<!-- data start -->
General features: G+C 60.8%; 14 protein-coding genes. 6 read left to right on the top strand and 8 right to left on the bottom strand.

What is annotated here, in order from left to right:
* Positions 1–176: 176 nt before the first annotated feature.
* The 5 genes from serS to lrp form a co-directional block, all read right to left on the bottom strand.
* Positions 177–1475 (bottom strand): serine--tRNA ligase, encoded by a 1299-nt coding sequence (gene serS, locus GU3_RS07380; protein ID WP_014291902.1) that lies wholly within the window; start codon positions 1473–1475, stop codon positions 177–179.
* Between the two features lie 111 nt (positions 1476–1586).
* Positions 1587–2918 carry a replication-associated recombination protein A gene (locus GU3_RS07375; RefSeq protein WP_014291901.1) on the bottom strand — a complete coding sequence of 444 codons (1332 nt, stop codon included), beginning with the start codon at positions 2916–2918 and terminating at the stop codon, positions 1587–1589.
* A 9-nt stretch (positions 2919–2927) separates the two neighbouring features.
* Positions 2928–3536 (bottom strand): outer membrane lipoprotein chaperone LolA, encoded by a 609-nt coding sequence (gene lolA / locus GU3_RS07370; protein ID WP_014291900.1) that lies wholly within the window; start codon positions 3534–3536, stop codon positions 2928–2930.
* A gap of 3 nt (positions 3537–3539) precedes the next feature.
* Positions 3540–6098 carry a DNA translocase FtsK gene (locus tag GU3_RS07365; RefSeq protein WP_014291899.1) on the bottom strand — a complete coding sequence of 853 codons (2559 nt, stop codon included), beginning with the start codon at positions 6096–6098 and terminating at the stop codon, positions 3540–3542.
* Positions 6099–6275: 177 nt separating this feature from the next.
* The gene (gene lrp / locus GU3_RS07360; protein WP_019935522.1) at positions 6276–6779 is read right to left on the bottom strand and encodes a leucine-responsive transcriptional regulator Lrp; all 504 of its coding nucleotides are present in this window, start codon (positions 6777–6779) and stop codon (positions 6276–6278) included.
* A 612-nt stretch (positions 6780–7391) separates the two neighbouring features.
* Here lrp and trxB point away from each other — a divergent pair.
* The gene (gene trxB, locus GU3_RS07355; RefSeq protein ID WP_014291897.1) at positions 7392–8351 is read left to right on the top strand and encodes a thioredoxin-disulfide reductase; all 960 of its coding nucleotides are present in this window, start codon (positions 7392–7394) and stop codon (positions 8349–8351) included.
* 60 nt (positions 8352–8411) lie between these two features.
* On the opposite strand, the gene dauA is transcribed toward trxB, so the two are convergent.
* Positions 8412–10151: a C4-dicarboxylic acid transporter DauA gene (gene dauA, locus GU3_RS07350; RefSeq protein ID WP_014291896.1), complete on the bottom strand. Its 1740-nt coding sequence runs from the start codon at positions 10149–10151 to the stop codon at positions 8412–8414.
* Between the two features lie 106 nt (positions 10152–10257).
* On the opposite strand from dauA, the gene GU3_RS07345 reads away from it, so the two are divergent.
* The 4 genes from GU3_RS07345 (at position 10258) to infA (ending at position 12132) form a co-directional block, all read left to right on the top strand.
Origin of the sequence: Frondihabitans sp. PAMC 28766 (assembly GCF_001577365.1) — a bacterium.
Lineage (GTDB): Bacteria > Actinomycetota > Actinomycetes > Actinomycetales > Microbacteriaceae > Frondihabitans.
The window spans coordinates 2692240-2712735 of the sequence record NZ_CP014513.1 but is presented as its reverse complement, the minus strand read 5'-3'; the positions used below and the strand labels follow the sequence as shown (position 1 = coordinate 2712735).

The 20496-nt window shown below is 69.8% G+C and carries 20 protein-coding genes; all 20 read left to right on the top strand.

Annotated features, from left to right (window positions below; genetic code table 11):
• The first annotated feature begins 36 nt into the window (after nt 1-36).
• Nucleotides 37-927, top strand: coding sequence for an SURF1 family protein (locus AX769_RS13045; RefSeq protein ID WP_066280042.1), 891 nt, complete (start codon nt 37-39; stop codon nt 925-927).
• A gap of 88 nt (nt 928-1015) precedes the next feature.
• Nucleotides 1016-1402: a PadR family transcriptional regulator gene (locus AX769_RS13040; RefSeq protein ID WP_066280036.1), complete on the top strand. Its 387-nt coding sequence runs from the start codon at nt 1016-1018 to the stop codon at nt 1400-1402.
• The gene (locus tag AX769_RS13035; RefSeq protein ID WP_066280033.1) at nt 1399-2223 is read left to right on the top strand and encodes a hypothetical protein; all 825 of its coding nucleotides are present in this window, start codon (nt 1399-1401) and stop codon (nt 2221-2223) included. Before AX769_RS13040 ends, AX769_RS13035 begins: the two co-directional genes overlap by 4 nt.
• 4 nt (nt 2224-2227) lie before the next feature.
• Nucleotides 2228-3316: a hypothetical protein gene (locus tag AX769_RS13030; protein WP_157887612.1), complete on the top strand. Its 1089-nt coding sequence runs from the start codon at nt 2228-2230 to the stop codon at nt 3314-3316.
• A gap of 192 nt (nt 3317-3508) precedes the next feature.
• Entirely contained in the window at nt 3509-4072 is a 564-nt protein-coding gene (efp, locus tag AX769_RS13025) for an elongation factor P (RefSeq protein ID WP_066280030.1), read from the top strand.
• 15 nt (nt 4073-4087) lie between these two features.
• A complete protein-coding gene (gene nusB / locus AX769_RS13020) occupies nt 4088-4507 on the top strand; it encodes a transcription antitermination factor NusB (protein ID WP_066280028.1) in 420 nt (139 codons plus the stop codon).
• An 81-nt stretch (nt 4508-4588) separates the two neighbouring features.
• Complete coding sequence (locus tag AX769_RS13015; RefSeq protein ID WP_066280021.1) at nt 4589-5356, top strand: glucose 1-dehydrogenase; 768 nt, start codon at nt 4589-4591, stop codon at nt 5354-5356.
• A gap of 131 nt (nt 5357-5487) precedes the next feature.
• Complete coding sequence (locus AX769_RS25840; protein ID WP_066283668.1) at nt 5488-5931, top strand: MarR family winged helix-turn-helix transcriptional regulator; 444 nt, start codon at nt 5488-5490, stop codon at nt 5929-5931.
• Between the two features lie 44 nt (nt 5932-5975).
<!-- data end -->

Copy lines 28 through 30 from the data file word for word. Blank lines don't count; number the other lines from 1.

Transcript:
• The first annotated feature begins 36 nt into the window (after nt 1-36).
• Nucleotides 37-927, top strand: coding sequence for an SURF1 family protein (locus AX769_RS13045; RefSeq protein ID WP_066280042.1), 891 nt, complete (start codon nt 37-39; stop codon nt 925-927).
• A gap of 88 nt (nt 928-1015) precedes the next feature.